Every American Should See These 32 Rare Historical Photos

Even if you’re a history buff that is well-versed on historical events, you’ve probably never come across or seen any of these rare photos. They’re from different periods of U.S. history and honestly, every American should see them to truly appreciate our nation.

Looking at old photos is like stepping back in time, so let’s travel through history together with these 32 incredible pictures!

1. John W. Young jumps with joy after becoming the ninth person to walk on the Moon as commander of the Apollo 16 mission in 1972. Charles M. Duke Jr. took this picture. The LM Orion is on the left. April 21, 1972.

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2. U.S. President John F. Kennedy receives the annual White House Thanksgiving turkey from the National Turkey Federation, just three days before his assassination in Dallas.

3. Ham the Chimp — who became the first higher primate in space — is shown wearing a spacesuit while being fitted into the couch of the Mercury-Redstone 2 capsule prior to its test flight, which was conducted on January 31, 1961.

4. Here U.S. and Soviet tanks are having a standoff at Checkpoint Charlie during the Berlin Crisis of 1961.

5. Here Elvis Presley is being sworn into the army in 1958.

6. The Statue of Liberty under construction in Paris in 1884.

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7. The cameramen who shot and recorded the lion roar for the MGM logo in 1928.

8. John F. Kennedy, Lyndon B. Johnson, and staffers tour Cape Canaveral Missile Test Annex, September 1962.

9. A slave dealer in Alexandria, Virginia, 1861-65.

In this picture, taken between 1861 and 1865, this building was used as a jail for Confederate prisoners. However, in the early 19th century, it was used as a slave pen. Human beings were locked inside after being shipped from Louisiana. Some 3,750 people passed through here on their way to the plantations of the Deep South. It continued to be used for the slave trade up until the Civil War.

10. The last ever picture of the Hindenburg as it crashes in New Jersey on May 6, 1937.

11. This is when The Stars and Stripes, the official U.S. Army magazine, reported Hitler’s death.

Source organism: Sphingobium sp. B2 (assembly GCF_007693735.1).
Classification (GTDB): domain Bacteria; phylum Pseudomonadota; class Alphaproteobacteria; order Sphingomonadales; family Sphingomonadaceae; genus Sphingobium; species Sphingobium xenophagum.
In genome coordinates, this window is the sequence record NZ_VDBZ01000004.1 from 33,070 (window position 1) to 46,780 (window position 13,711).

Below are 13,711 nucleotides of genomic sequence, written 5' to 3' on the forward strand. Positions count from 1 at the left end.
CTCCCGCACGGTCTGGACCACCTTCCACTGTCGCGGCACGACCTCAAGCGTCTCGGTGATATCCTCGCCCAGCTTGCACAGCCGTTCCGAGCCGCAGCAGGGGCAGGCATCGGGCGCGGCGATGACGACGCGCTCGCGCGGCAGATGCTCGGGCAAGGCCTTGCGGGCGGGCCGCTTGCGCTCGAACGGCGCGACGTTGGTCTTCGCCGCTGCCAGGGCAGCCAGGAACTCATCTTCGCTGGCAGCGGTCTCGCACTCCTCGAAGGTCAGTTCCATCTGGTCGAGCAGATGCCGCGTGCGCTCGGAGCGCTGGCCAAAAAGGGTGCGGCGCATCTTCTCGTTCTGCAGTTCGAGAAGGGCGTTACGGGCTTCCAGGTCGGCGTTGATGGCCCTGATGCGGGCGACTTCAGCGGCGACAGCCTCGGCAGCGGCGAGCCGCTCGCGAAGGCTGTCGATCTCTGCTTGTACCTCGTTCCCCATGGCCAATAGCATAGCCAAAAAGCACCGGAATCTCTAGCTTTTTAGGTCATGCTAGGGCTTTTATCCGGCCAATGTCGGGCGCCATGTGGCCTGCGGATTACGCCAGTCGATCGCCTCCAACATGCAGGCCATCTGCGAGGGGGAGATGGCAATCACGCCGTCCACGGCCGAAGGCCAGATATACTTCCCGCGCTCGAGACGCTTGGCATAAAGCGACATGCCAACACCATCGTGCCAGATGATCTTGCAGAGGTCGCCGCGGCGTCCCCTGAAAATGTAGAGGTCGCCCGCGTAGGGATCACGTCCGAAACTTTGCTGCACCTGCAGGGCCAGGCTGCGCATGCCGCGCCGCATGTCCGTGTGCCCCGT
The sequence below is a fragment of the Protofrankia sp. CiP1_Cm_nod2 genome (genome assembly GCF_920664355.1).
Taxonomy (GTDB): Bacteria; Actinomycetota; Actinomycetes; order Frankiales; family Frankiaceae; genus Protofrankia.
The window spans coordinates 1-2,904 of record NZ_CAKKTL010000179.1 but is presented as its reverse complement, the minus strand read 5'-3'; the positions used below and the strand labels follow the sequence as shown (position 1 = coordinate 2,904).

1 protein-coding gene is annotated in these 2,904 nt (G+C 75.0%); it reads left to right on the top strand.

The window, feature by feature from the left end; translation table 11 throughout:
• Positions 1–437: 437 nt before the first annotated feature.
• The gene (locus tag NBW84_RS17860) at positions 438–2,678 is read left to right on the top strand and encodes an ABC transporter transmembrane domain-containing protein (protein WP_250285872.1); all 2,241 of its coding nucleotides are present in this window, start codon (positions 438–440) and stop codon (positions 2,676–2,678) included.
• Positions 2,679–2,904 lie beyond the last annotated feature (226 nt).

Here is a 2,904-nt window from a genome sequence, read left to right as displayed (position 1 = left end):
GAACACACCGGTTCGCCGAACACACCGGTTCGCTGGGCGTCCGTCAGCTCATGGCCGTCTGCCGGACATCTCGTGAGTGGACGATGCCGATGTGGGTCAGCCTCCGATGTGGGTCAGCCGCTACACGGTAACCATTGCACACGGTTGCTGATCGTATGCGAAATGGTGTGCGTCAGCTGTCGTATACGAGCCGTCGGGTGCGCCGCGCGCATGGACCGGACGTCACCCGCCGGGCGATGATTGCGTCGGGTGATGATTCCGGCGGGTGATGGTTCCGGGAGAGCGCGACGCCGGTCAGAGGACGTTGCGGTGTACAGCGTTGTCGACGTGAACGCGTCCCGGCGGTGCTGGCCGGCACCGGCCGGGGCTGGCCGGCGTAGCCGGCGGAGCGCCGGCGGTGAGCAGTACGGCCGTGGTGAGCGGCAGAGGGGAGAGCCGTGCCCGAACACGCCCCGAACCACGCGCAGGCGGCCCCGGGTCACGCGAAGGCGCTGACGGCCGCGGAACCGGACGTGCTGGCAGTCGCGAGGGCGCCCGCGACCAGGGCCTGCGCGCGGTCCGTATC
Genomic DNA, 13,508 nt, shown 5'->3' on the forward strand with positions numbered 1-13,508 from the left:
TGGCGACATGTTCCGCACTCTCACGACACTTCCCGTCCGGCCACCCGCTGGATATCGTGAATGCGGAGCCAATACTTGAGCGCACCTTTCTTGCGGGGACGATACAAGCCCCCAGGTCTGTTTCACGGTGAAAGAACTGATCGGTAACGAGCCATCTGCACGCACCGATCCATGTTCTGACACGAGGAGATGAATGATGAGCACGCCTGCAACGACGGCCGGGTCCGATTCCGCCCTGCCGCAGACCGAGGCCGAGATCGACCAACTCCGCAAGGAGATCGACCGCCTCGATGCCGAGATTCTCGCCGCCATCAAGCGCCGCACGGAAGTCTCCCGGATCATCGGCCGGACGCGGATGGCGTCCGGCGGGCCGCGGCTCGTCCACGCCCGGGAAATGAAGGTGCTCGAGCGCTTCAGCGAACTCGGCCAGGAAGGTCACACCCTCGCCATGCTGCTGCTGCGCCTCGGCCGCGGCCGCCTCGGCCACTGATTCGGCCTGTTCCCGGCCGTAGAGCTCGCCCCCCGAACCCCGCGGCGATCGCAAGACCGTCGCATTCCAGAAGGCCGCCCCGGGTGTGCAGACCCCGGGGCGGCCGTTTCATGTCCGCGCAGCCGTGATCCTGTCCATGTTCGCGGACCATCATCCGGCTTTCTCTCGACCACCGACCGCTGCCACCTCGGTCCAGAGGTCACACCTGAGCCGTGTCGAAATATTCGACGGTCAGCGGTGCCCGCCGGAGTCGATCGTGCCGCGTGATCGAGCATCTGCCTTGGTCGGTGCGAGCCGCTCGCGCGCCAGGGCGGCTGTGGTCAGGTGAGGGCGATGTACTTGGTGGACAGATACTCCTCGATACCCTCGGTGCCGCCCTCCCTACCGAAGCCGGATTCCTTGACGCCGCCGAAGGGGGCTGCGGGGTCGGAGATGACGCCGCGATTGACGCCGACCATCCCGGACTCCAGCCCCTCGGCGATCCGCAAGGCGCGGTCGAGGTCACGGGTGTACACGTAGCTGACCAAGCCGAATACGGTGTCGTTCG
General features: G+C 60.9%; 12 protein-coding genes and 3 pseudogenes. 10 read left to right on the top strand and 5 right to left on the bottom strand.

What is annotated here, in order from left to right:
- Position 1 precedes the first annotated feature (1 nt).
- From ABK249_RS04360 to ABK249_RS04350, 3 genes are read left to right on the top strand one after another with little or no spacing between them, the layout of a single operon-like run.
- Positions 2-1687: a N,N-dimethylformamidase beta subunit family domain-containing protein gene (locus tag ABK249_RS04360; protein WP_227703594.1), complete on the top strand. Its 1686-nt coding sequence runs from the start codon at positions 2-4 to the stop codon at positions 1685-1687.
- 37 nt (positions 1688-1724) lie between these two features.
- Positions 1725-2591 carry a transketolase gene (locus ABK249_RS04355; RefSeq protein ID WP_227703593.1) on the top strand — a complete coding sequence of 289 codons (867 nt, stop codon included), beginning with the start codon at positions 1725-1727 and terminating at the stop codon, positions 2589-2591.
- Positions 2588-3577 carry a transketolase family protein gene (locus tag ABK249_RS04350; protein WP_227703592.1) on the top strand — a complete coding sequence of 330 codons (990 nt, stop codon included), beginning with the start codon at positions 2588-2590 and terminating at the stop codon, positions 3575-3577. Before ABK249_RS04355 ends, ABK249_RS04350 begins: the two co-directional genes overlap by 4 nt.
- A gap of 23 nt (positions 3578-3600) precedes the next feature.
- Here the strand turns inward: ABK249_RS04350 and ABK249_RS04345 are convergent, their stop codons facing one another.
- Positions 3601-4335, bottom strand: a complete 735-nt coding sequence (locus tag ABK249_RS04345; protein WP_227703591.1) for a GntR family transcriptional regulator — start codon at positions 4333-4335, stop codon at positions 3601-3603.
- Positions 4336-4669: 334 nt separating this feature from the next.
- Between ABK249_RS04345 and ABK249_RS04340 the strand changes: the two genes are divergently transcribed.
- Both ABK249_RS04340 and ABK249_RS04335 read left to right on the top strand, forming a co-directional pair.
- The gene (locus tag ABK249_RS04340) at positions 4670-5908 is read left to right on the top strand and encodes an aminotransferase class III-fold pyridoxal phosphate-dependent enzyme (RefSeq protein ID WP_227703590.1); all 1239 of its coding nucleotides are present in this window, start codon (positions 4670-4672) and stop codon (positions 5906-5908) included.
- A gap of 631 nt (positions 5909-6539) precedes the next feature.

12. A picture of the young Charlie Chaplin, ca. 1918.

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13. Newsroom of the New York Times newspaper in 1942. Reporters and rewrite men can be seen working on stories for the next day’s paper. The rewrite man in the background is receiving a story on the phone from a reporter in the field.

14. Cheyenne chieftains Little Coyote and Morning Star, 1873.

The Native American cultures of North America had rich, complex cultures. Much of their history has been sadly lost thanks to the imperialism and racism that spread across the country in the 19th century.

15. Slave cells, Alexandria, Virginia, ca. 1865.

Cells and pens like these were where enslaved people were kept while they waited to be auctioned off to a new owner and a new life of hardship.

16. In 1943, these were the first women Marines to be sworn in in the New York area.

17. This is the Lincoln assassination co-conspirator Lewis Payne being held in federal custody prior to his execution in 1865. As Lincoln was being killed at Ford’s Theatre, Payne, an Alabama native and Confederate veteran, entered the bedroom of Secretary of State William H. Seward and began to attack him with a large knife.

The photo has been colorized from the original.

18. A utility worker giving mouth-to-mouth to a coworker after he contacted a high voltage wire in 1967.

19. Titanic lifeboats reach the RMS Carpathia days after the famous ship sinks.

20. The Olympic (left) next to the more famous Titanic, probably the only photograph of the two sister ships together. March 6, 1912.

21. This is the only known photo of Abraham Lincoln’s second inaugural address on March 4, 1865. John Wilkes Booth can actually be seen in the center of the top row of the top platform.

22. Christopher Robin Milne with the real-life Winnie the Pooh in 1928. He based his books on this very teddy bear.

23. The only photograph in existence of infamous outlaw Billy the Kid. The photo is from 1879.

24. This is Al Capone’s cell at Eastern State Penitentiary. To this very day, it’s still kept in the same condition.

25. To promote liberty bonds, Douglas Fairbanks Jr. holds up Charlie Chaplin on Wall Street in 1918.

26. Here Annette Kellerman promotes a woman’s right to wear a fitted one-piece bathing suit in 1907. She was later arrested for indecency.

27. Painters at work high above New York City, painting the Brooklyn Bridge on December 3, 1915.

28. Massive crowds gather as Swami Satchidananda gives the opening speech at Woodstock in 1969.

29. Mount Rushmore in 1905, before construction began on the famous sculptures of the four presidents.

30. This was the scene at Wall Street on Armistice Day, November 11, 1918.

Thousands gather at the Subtreasury Building on Wall Street to mark the end of the World War I.

31. This is a photo of a Navajo medicine man, ca. 1904.

This man’s items were integral to his medicinal and ritual practices.

32. This is Hannah Stilley, born 1746, photographed in 1840. She may be the earliest born person ever captured on camera.

It’s incredible to think that these historic photo opportunities happened in the blink of an eye, but someone was lucky enough to capture them on film. They’re touching, enlightening, and heartbreaking all at once.

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